A comparison of pegged and keeled glenoid clinical outcomes at long-term follow-up after total shoulder arthroplasty

Akiro H. Duey, Troy Li, Christopher A. White, Akshar V. Patel, Carl M. Cirino, Bradford O. Parsons, Evan L. Flatow, Paul J. Cagle

Research output: Contribution to journalArticlepeer-review


Background: The two main glenoid types used in total shoulder arthroplasty (TSA) are the pegged and keeled glenoid designs. We aimed to determine if a pegged glenoid is superior to a keeled glenoid at long-term follow-up as measured by range of motion (ROM), patient reported outcomes (PROs), and radiographic glenoid loosening. Methods: We retrospectively reviewed all patients undergoing TSA by a single surgeon at an urban, academic hospital. The cohort was stratified into two groups based on glenoid type – one group consisting of keeled implants and a second group consisting of pegged implants. For each patient, forward elevation (FE), internal rotation (IR), external rotation (ER), visual analog scale (VAS), American Shoulder and Elbow Surgeons (ASES) shoulder score, and simple shoulder test (SST) scores were collected preoperatively and at the most recent follow-up visit. Radiographic variables included acromiohumeral interval (AHI) and glenoid loosening. Results: After applying exclusion criteria, 144 TSAs were included in our study. Of these, 42 (29.2%) had keeled glenoids and 102 (70.8%) had pegged glenoids. Patients with a pegged glenoid implant were older (67.4 vs. 60.7 years; p < 0.001) and had a shorter follow-up time (9.3 vs. 14.4 years; p < 0.001) than patients with a keeled glenoid implant. At the most recent follow-up visit, there were no significant differences among postoperative FE, ER, AHI, or PROs. However, pegged glenoid implants provided significantly more internal rotation (T11 vs. L1; p = 0.010) and were less likely to show evidence of radiographic glenoid loosening (16.7% vs. 42.9%; p=<0.001). Revision rates were not significantly different between the pegged and keeled groups (6.9% vs. 14.3%; p = 0.158). Conclusion: Although a pegged design correlated with superior internal rotation and less radiographic glenoid loosening, both pegged and keeled glenoid designs offered favorable long-term clinical outcomes following TSA over the long-term.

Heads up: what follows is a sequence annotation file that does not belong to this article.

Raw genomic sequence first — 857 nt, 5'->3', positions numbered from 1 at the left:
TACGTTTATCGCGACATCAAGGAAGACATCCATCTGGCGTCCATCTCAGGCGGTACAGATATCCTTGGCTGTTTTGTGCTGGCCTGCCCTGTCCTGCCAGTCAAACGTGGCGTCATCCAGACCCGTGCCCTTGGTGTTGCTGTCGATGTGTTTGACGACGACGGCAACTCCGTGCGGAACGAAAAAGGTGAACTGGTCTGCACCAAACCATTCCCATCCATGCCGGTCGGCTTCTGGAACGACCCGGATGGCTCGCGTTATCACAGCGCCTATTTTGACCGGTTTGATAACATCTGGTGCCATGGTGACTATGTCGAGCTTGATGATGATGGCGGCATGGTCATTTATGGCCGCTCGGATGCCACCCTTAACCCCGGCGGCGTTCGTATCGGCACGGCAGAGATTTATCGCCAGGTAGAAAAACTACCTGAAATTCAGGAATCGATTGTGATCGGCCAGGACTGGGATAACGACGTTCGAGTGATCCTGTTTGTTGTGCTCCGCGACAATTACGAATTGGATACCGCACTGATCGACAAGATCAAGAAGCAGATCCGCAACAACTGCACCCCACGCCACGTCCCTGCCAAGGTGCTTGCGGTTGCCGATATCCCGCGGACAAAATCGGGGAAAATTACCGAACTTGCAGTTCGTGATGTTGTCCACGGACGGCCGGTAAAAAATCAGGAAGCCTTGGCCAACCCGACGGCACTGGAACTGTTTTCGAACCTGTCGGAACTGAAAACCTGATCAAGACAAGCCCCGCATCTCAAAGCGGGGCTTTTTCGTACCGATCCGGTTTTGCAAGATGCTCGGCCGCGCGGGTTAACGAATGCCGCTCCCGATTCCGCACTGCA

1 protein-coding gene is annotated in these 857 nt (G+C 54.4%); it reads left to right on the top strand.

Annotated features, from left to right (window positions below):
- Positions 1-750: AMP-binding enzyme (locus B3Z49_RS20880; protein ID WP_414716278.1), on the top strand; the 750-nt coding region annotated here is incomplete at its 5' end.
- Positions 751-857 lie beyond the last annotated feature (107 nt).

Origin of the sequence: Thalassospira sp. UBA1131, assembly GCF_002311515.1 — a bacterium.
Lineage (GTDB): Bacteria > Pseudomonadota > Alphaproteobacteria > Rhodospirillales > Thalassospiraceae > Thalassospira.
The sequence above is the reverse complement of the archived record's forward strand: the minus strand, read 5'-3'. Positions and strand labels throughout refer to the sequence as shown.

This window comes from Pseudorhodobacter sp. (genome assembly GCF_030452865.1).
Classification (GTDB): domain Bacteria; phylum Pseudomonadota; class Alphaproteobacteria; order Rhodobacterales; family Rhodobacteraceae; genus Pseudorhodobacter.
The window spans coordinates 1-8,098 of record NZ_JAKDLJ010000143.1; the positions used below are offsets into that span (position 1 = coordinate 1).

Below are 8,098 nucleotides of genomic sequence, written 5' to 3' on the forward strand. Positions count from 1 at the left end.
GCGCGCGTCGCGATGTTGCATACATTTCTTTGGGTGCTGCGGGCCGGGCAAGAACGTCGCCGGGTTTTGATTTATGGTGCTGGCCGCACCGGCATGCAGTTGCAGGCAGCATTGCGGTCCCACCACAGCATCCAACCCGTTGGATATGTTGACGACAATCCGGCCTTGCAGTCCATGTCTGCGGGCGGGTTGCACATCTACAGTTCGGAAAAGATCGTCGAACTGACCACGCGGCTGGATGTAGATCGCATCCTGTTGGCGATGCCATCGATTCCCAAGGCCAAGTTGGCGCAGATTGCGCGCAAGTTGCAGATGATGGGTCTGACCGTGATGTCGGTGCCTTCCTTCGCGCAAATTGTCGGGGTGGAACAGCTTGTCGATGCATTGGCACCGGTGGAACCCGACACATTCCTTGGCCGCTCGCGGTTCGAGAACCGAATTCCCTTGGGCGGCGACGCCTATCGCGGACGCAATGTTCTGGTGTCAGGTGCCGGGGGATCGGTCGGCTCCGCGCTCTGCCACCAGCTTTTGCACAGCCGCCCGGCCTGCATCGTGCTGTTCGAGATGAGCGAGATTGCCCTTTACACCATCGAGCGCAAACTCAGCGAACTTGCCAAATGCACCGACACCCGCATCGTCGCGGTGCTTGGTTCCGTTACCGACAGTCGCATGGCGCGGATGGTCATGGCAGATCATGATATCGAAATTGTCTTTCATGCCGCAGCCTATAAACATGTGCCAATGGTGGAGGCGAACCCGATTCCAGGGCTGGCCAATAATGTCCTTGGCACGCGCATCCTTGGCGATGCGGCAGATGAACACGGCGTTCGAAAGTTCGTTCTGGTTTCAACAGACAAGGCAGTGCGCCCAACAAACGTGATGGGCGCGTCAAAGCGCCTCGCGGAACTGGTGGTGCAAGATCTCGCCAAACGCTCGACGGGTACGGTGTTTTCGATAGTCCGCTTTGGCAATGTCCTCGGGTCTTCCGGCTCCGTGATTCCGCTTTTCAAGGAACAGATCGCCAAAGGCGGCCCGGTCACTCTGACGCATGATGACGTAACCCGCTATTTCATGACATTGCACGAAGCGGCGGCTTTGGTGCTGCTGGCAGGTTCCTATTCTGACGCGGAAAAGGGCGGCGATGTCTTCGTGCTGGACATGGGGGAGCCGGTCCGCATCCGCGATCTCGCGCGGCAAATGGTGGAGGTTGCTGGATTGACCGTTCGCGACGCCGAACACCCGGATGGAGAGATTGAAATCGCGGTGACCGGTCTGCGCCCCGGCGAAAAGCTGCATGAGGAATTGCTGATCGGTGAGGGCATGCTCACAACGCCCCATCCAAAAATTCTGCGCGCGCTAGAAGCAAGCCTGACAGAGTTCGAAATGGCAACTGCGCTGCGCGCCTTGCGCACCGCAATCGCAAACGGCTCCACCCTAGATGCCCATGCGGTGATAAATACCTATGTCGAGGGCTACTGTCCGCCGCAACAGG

Original languageEnglish
Pages (from-to)120-124
Number of pages5
JournalJournal of Orthopaedics
StatePublished - Feb 2023


  • Glenoid
  • Keeled
  • Loosening
  • Pegged
  • Range of motion
  • Shoulder arthroplasty


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